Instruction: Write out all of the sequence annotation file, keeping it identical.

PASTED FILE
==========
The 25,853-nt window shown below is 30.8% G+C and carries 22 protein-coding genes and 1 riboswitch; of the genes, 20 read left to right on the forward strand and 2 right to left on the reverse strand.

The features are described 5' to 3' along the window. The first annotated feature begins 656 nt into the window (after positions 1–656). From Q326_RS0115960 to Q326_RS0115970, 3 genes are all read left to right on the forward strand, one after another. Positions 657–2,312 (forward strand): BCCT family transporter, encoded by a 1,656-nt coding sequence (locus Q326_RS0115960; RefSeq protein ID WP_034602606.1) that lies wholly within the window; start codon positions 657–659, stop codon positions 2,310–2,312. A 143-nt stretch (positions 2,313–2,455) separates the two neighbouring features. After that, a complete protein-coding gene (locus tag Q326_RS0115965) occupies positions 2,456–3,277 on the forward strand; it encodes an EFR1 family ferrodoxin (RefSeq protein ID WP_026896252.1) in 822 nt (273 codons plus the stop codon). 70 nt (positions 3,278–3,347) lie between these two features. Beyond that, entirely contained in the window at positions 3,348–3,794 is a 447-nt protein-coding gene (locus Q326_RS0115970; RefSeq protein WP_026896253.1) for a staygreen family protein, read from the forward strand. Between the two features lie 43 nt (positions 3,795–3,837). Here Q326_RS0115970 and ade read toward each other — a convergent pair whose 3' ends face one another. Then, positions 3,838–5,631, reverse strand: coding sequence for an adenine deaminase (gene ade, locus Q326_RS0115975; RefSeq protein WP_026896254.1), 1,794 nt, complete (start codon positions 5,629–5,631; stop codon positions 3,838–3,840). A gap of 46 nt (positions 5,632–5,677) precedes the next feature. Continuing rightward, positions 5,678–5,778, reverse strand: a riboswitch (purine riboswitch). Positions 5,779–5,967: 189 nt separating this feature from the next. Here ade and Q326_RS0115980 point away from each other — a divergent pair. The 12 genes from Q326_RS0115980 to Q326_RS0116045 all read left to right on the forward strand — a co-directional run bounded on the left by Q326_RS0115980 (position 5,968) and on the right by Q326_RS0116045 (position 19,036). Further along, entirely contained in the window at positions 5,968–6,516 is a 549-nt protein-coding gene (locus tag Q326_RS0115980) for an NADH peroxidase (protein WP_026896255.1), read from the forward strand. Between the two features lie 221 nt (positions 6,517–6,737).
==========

The 25,853-nt window shown below is 30.8% G+C and carries 22 protein-coding genes and 1 riboswitch; of the genes, 20 read left to right on the forward strand and 2 right to left on the reverse strand.

The features are described 5' to 3' along the window. The first annotated feature begins 656 nt into the window (after positions 1–656). From Q326_RS0115960 to Q326_RS0115970, 3 genes are all read left to right on the forward strand, one after another. Positions 657–2,312 (forward strand): BCCT family transporter, encoded by a 1,656-nt coding sequence (locus Q326_RS0115960; RefSeq protein ID WP_034602606.1) that lies wholly within the window; start codon positions 657–659, stop codon positions 2,310–2,312. A 143-nt stretch (positions 2,313–2,455) separates the two neighbouring features. After that, a complete protein-coding gene (locus tag Q326_RS0115965) occupies positions 2,456–3,277 on the forward strand; it encodes an EFR1 family ferrodoxin (RefSeq protein ID WP_026896252.1) in 822 nt (273 codons plus the stop codon). 70 nt (positions 3,278–3,347) lie between these two features. Beyond that, entirely contained in the window at positions 3,348–3,794 is a 447-nt protein-coding gene (locus Q326_RS0115970; RefSeq protein WP_026896253.1) for a staygreen family protein, read from the forward strand. Between the two features lie 43 nt (positions 3,795–3,837). Here Q326_RS0115970 and ade read toward each other — a convergent pair whose 3' ends face one another. Then, positions 3,838–5,631, reverse strand: coding sequence for an adenine deaminase (gene ade, locus Q326_RS0115975; RefSeq protein WP_026896254.1), 1,794 nt, complete (start codon positions 5,629–5,631; stop codon positions 3,838–3,840). A gap of 46 nt (positions 5,632–5,677) precedes the next feature. Continuing rightward, positions 5,678–5,778, reverse strand: a riboswitch (purine riboswitch). Positions 5,779–5,967: 189 nt separating this feature from the next. Here ade and Q326_RS0115980 point away from each other — a divergent pair. The 12 genes from Q326_RS0115980 to Q326_RS0116045 all read left to right on the forward strand — a co-directional run bounded on the left by Q326_RS0115980 (position 5,968) and on the right by Q326_RS0116045 (position 19,036). Further along, entirely contained in the window at positions 5,968–6,516 is a 549-nt protein-coding gene (locus tag Q326_RS0115980) for an NADH peroxidase (protein WP_026896255.1), read from the forward strand. Between the two features lie 221 nt (positions 6,517–6,737).